Ireland was first settled by prehistoric man around 8000 BC. The impressive New-grange mound and passage tomb is a prehistoric monument dating back to the Neolithic period (3000 BC to 2500 BC), but the country is dotted with many smaller dolmen (/cromlech) or other items of similar heritage. Despite Christianity coming to Ireland in the early 5th century, these everyday artefacts remind the people of Ireland of their pagan heritage. Indeed, the Irish penchant for the supernatural may have its roots in the wish to connect with and acknowledge their ancestors.
During the middle ages, the remaining forests were cleared and the Irish landscape became what much of it is today, a rolling patchwork of green fields, each farmed by the same family for generation after generation after generation. For many in rural Ireland, losing or abandoning the family farm was not just a matter of personal misfortune, but it was destruction of heritage, a betrayal of ancestors (who may have had to fight invaders for their little piece of Ireland.) It is not surprising that land plays such an important role in the Irish psyche—with corresponding importance in Irish literature.

 

Curious Clips: Excerpts from The Curious REPort

Thursday, January 14th

WE ARE EXCITED ABOUT...

Bringing another top-notch play by Tony and Pulitzer Prize-winning playwright John Patrick Shanley to our stage. It is no surprise that Outside Mullingar has been one of the most produced
plays across the nation this season. The New York Times noted it was his “finest work since Doubt” and REP Associate Artistic Director Todd Salovey—who directed our production of Doubt in 2009—agreed. He absolutely fell in love with Shanley’s characters and their witty language. “It is so wonderful to find a romance that is FUNNY, POIGNANT and POETIC, and really leaves you with a sense of hopefulness about life and love,” he stated at one of our early meetings about this piece. Much as he did in the Oscar-award winning screenplay Moonstruck, this play reminds us it’s never too late to take a chance on love.
 
 
While Shanley has written more than a score of plays, this one is special. It is clearly a valentine to his Irish-Catholic upbringing and his roots that trace directly to Ireland. He grew up the youngest of five children in a family whose home was in the Bronx neighborhood of East Tremont. His father, a meatpacker, was an Irish immigrant, while Shanley's mother was herself the daughter of Irish immigrants. He has taken inspiration from the lilt and lyricism of the Irish pattern of speaking, from his own quirky relatives living on “The Emerald Isle,” as
well as some well-worn stories about Irish history.
 
 
One of the things we all noted about the play is that, at its core, it is about family—those who we are familiar with because of blood, and those that we know because of time and proximity. In the first rehearsal, director Todd Salovey noted how wonderful it was to have surrounded himself with his “theatrical family” for this show in particular. He went to college with Assistant Director/Dramaturg Grace Delaney (who has been sharing her knowledge of the land and its people with her silver tongued accent.) He described Mike Genovese as a theatrical father-figure and noted that the last time he got to work with Mike and his talented wife Ellen Craw-ford, they were sparking a different kind of familial fireworks in Who’s Afraid of Virginia Woolf? The two spitfires have established such a strong/intimate bond that even when pitted against each other, the love shines through. Todd also noted his joy of working with Carla Harting again as his leading lady. And Manny Fernandez has folded into the mix as if he was the long-lost brother we have all been waiting to return.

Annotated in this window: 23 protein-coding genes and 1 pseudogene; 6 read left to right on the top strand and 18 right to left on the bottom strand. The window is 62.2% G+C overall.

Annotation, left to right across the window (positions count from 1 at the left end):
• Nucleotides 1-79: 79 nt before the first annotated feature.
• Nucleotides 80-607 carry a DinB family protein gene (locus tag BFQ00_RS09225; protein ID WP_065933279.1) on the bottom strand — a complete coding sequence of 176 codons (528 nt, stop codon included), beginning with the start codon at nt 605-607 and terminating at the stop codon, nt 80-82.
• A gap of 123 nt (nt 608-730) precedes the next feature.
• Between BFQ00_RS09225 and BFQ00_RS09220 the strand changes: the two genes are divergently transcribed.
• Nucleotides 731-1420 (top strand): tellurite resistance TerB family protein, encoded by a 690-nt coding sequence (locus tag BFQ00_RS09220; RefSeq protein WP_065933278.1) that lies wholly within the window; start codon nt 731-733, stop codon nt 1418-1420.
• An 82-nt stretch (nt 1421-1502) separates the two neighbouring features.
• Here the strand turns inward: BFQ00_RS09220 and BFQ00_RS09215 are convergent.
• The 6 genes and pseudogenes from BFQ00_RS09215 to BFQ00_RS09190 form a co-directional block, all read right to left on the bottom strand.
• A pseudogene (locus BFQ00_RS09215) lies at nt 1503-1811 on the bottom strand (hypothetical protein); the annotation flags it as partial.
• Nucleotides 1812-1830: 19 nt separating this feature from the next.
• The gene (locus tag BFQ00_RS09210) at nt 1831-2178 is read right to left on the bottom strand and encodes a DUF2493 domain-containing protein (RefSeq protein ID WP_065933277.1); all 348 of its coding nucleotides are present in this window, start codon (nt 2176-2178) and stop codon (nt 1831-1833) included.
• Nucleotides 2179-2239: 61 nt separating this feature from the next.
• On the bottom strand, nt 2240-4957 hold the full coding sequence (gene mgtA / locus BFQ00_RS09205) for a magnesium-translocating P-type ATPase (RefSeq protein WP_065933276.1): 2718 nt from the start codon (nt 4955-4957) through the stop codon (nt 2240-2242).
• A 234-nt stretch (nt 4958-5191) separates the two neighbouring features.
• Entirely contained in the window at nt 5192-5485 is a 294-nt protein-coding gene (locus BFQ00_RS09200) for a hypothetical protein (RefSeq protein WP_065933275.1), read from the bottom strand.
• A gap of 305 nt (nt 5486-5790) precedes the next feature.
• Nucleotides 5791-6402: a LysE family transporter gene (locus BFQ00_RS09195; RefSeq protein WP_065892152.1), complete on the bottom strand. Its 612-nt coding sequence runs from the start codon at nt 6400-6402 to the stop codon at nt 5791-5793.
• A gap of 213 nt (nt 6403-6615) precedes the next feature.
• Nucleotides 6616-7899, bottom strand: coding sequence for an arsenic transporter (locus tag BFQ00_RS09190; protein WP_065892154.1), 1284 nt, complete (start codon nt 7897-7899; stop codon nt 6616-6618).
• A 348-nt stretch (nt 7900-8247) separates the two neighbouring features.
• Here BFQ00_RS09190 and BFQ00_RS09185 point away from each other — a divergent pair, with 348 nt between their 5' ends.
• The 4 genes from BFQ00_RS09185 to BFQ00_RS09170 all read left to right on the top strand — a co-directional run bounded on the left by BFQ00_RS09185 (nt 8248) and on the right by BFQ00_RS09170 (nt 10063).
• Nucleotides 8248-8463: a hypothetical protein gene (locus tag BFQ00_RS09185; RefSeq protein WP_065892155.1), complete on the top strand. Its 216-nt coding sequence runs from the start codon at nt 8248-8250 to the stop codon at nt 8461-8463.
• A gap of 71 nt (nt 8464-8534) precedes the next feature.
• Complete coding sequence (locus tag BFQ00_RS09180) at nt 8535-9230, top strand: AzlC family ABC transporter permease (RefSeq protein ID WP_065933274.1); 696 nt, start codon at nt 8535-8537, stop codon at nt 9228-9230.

John Patrick Shanley has been whipping up prose since he was just 10 years old. When he first wrote a play, however, he realized what he was truly born to do. And we are thankful for his continued virtuosity. Outside Mullingar is a play of epiphanies—miraculous discoveries amid fields and mangers of an insignificant spot in Ireland. With this play, Shanley has given us the opportunity to take you on a trip abroad without leaving the comfort of your San Diego theatre seat. (Of course, the well-balanced indoor/outdoor setting designed by Guilio Perrone and live Irish-influenced music led by Jim Mooney help set the appropriate tone.) Once the lights dim, you are then invited into the middle of a dysfunctional, yet loveable, set of characters who are about to enter a moment of possibility. We hope you experience a little of the magic of fate, or, mo anam cara (soulmates) and the joy that that discovery brings.